The result was that a core of angry young men resolved that management wasn’t going to get anybody else, and each Saturday morning the seating was carefully planned so that each of the weakest was between two of the strongest and allowed to see their answers to the multiple-choice questions. Where the two strongest were giving the same answer the weak one put in that answer, too; but when the answers of the strong differed the weak one had to guess which of his stronger to follow. Sometimes the weak one got a slightly higher score than both of the stronger ones!.

We even got my room-mate through. And Don really was a struggler. His only electronics studies had been at a night class to prepare for the test for a Ham’s licence and he had nil electronics experience apart from a bit of domestic radio and tv repair knowledge that he had picked up whilst doing spare-time work. Sure, he had six years with British Columbia Electric to his credit—but, if the truth had ever come out, he had been working with them as a bus driver!. After the first day of the week on Electronics Theory Revision he confessed to me that, for him, it was a bit of Revision and a lot of First Time. He had got through the test at the interview because someone in Vancouver had managed to get hold of a copy of the test paper and it was circulating amongst the Hams. I wonder how that had come about—maybe someone else was below his recruitment target; who knows.

I was glad to help Don in repayment for him introducing me to private flying. He was a private pilot and had taken me up from Streator’s little aerodrome on our first weekend. And a few weeks later I managed to get their little Taylorcraft back on the grass after my first solo flight.

We finished at Streator at noon on the Friday during Calgary Stampede Week and I was determined to get home for its final Saturday. Don was in a hurry to get home, too. So we chartered a Cessna from Streator to Chicago. It scared us witless to go into Midway amongst all the big stuff. I hopped westward through the night on three red-eye flights and got to Edmonton at dawn to find that there was no flight to Calgary because it was a Saturday. In those days, it was nearly all business executives who flew between Edmonton and Calgary and they didn’t work on Saturdays. And there was neither a train nor a Greyhound bus till evening. So the journey that started with my only-ever air- taxi charter ended with 200 miles of hitch-hiking. But I got to the Stampede—and could hardly keep my eyes open, even during the chuckwagon races.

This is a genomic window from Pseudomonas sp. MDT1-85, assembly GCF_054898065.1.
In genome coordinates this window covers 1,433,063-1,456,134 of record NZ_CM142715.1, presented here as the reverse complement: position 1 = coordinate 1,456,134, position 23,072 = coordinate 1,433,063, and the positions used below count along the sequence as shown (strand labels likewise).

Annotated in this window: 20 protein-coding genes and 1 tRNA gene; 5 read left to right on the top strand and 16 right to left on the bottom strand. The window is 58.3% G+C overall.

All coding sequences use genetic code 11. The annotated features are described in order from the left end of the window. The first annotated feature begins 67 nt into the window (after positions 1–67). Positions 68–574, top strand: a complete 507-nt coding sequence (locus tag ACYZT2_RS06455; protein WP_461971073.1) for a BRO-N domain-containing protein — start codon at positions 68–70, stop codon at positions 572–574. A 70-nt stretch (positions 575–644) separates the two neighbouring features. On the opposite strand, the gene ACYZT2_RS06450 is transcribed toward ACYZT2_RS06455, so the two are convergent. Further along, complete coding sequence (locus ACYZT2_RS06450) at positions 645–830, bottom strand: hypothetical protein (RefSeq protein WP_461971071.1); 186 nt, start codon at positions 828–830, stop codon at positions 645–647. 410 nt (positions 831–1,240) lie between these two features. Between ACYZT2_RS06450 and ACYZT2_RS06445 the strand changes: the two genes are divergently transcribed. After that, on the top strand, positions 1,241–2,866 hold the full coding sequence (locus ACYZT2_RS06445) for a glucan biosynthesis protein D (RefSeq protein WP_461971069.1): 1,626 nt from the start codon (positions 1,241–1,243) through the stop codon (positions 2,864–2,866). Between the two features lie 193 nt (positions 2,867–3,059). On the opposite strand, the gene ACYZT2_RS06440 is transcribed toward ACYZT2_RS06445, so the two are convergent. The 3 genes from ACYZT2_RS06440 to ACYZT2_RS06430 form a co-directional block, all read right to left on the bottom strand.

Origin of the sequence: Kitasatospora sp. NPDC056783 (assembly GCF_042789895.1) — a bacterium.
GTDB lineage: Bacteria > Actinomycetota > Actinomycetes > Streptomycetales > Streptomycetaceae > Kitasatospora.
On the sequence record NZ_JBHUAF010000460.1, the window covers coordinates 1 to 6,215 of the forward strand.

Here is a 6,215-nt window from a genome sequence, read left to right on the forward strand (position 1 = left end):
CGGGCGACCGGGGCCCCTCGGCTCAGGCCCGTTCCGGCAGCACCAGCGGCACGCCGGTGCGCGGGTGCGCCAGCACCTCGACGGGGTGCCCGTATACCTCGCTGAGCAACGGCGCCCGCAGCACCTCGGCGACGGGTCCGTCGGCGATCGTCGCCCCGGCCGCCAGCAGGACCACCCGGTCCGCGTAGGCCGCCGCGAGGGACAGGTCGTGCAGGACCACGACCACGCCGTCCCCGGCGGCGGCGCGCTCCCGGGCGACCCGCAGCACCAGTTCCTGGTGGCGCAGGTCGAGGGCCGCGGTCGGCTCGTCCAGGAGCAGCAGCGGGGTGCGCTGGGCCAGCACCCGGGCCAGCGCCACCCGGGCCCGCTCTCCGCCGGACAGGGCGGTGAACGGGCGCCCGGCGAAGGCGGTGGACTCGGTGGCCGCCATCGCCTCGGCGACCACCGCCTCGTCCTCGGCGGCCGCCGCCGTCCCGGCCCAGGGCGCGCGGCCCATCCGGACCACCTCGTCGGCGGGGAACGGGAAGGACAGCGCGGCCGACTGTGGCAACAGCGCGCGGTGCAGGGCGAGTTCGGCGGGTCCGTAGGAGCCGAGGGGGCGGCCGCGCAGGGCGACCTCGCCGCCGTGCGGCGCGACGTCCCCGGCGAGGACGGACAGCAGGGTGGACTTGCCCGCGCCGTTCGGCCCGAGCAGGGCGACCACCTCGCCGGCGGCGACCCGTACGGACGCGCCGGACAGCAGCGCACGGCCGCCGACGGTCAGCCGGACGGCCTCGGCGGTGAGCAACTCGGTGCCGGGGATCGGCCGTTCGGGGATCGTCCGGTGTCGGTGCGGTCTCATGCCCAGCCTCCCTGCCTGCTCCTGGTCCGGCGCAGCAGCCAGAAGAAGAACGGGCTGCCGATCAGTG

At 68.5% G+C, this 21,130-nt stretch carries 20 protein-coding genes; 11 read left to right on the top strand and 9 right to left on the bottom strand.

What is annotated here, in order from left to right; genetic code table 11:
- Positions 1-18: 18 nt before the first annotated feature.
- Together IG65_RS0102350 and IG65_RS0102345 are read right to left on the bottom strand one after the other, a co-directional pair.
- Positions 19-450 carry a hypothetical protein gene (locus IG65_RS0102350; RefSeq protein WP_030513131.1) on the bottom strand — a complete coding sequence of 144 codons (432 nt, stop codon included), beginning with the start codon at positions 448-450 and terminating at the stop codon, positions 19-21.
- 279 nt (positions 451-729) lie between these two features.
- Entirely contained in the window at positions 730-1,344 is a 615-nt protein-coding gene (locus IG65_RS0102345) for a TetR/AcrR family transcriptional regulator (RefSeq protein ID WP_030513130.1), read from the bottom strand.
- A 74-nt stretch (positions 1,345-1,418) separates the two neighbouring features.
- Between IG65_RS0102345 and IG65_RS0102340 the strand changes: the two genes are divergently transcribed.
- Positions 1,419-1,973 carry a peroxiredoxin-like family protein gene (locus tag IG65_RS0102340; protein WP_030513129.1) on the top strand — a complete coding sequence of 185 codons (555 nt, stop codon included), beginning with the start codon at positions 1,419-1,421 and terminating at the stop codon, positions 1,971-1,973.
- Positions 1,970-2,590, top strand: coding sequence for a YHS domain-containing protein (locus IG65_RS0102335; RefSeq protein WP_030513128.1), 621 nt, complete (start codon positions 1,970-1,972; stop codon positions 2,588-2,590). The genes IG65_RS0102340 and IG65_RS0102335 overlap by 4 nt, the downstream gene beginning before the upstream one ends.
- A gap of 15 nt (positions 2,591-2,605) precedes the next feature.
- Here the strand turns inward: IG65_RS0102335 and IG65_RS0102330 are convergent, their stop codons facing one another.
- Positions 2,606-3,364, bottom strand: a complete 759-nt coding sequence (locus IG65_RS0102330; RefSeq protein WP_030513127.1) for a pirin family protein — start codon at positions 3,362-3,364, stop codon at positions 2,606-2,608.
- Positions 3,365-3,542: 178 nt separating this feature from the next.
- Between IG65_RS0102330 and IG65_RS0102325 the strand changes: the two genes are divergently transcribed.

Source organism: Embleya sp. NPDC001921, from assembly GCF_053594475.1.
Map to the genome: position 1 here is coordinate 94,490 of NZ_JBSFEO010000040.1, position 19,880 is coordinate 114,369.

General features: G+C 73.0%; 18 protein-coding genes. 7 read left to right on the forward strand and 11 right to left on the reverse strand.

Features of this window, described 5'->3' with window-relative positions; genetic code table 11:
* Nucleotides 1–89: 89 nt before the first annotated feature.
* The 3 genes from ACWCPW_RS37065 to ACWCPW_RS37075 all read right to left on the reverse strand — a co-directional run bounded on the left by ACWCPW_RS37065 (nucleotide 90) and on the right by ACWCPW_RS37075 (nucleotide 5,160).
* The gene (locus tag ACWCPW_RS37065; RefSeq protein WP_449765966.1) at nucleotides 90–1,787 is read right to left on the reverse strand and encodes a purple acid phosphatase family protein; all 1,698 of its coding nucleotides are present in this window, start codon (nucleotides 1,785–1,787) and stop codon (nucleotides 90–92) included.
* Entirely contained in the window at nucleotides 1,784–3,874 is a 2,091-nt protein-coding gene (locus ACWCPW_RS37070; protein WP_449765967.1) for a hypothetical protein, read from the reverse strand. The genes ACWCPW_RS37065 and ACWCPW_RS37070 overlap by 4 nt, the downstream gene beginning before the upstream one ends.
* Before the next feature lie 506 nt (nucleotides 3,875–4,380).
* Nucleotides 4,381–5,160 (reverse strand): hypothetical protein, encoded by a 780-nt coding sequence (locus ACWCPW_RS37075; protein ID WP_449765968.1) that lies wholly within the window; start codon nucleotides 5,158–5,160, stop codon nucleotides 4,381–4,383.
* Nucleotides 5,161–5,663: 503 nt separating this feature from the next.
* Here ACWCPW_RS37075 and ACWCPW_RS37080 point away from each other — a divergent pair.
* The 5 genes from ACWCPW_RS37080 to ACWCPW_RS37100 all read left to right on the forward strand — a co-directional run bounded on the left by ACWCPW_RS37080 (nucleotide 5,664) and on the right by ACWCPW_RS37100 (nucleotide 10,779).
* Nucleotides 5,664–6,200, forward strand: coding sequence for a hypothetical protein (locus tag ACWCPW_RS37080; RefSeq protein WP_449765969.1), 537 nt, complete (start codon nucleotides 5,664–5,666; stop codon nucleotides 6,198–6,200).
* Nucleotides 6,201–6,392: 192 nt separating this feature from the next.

CAPE DYER. If any landing that you walk away from is a good one, then we nearly had a bad one on my first arrival at DYE Lower Camp. It was a Wheeler Airlines DC 4, and a bloke called Miller landed it (first time) just slightly short of the threshold.

Unfortunately the ground level had been slightly sloping and the gravel for the runway had had to be built up quite thick there. This had resulted in a slope with a gradient of about 5 degrees in front of the threshold.
So, as the saying went, it was a down that was no touch. About 30 tons of DC 4 travelling at about 120 knots hit the slope with an almighty bang, bounced up (to 100 foot, the onlookers said) and then dropped down again with an even bigger bang. I thought that second landing would bring the oleos right up through the wings but, miraculously, there wasn’t even a burst tyre.

However, bad things had been done to the structural integrity of the wings (including three fractures of the main spar, it was rumoured). So both the DC 4 and Captain Miller ceased to serve with Wheeler Airlines. Permanently for Miller, but only temporarily for the DC 4. After some repairs, a special approval for one flight with no load was obtained and a volunteer Wheeler Airlines crew came up to fly the plane gently back. By then I was on shift at DYE, and I happened to be the console operator when it left. The Captain gave me the longest, most detailed flight plan that I ever had to copy. No mere “Great Circle Route, Cape Dyer to Montreal” for him. He was going to fly exact airways, point-to-point, and was making sure that Search and Rescue knew exactly where to look for him if a wing started to droop and he had to do a wheels-up on the muskeg. And his track south from DYE was quite a zig-zag as he eased the delicate patient around and avoided any cloud that might be turbulent. Next day, I enquired at the Comm. Centre and learnt that they had made it to Dorval.

DYE MAIN Those first few weeks at DYE MAIN went well (though there was better to come). The work was varied and enjoyable and the summer weather was mostly good; so days off could be spent getting in some walking along the cliffs and to the snow and ice caves. Soon the Sealift could be seen on the surveillance radar, advancing through the ice clutter. Days off were subsequently spent at the beach taking photographs and giving a hand by driving a 4X4 or a 6X6 from time to time.

Sunday Excursionists.

TOWARDS THE I SITES Quite soon after arriving at DYE, I had indicated to the Sector Chief, Communications and Electronics that I was interested in the position of Sector Radician (I Sites) when it came available in about four months time. I had figured out that the Sector Rads got to travel about a bit, rather than being continuously on one site, and that only the I Site position was within my youthful limited experience and competence.